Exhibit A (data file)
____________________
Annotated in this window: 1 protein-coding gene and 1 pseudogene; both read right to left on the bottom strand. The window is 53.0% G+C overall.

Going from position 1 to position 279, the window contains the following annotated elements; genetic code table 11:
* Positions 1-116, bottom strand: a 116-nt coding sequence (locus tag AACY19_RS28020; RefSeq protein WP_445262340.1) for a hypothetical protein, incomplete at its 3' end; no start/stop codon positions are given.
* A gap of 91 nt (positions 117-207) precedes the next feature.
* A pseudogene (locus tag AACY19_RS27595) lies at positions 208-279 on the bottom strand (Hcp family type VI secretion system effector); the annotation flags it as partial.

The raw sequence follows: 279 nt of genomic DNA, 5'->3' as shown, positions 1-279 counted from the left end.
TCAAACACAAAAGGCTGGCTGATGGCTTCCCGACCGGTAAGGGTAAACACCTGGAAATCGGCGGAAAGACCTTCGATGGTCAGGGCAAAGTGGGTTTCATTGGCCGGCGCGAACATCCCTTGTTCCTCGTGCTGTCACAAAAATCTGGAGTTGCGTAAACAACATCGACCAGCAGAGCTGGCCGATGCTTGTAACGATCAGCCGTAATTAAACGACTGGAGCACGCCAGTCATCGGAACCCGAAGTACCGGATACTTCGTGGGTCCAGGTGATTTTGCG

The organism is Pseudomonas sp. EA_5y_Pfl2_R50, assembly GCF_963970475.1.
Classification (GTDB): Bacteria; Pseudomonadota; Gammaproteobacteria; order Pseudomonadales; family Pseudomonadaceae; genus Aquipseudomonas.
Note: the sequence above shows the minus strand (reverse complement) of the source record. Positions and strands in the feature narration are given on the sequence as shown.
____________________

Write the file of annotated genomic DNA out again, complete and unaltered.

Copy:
Annotated in this window: 1 protein-coding gene and 1 pseudogene; both read right to left on the bottom strand. The window is 53.0% G+C overall.

Going from position 1 to position 279, the window contains the following annotated elements; genetic code table 11:
* Positions 1-116, bottom strand: a 116-nt coding sequence (locus tag AACY19_RS28020; RefSeq protein WP_445262340.1) for a hypothetical protein, incomplete at its 3' end; no start/stop codon positions are given.
* A gap of 91 nt (positions 117-207) precedes the next feature.
* A pseudogene (locus tag AACY19_RS27595) lies at positions 208-279 on the bottom strand (Hcp family type VI secretion system effector); the annotation flags it as partial.

The raw sequence follows: 279 nt of genomic DNA, 5'->3' as shown, positions 1-279 counted from the left end.
TCAAACACAAAAGGCTGGCTGATGGCTTCCCGACCGGTAAGGGTAAACACCTGGAAATCGGCGGAAAGACCTTCGATGGTCAGGGCAAAGTGGGTTTCATTGGCCGGCGCGAACATCCCTTGTTCCTCGTGCTGTCACAAAAATCTGGAGTTGCGTAAACAACATCGACCAGCAGAGCTGGCCGATGCTTGTAACGATCAGCCGTAATTAAACGACTGGAGCACGCCAGTCATCGGAACCCGAAGTACCGGATACTTCGTGGGTCCAGGTGATTTTGCG

The organism is Pseudomonas sp. EA_5y_Pfl2_R50, assembly GCF_963970475.1.
Classification (GTDB): Bacteria; Pseudomonadota; Gammaproteobacteria; order Pseudomonadales; family Pseudomonadaceae; genus Aquipseudomonas.
Note: the sequence above shows the minus strand (reverse complement) of the source record. Positions and strands in the feature narration are given on the sequence as shown.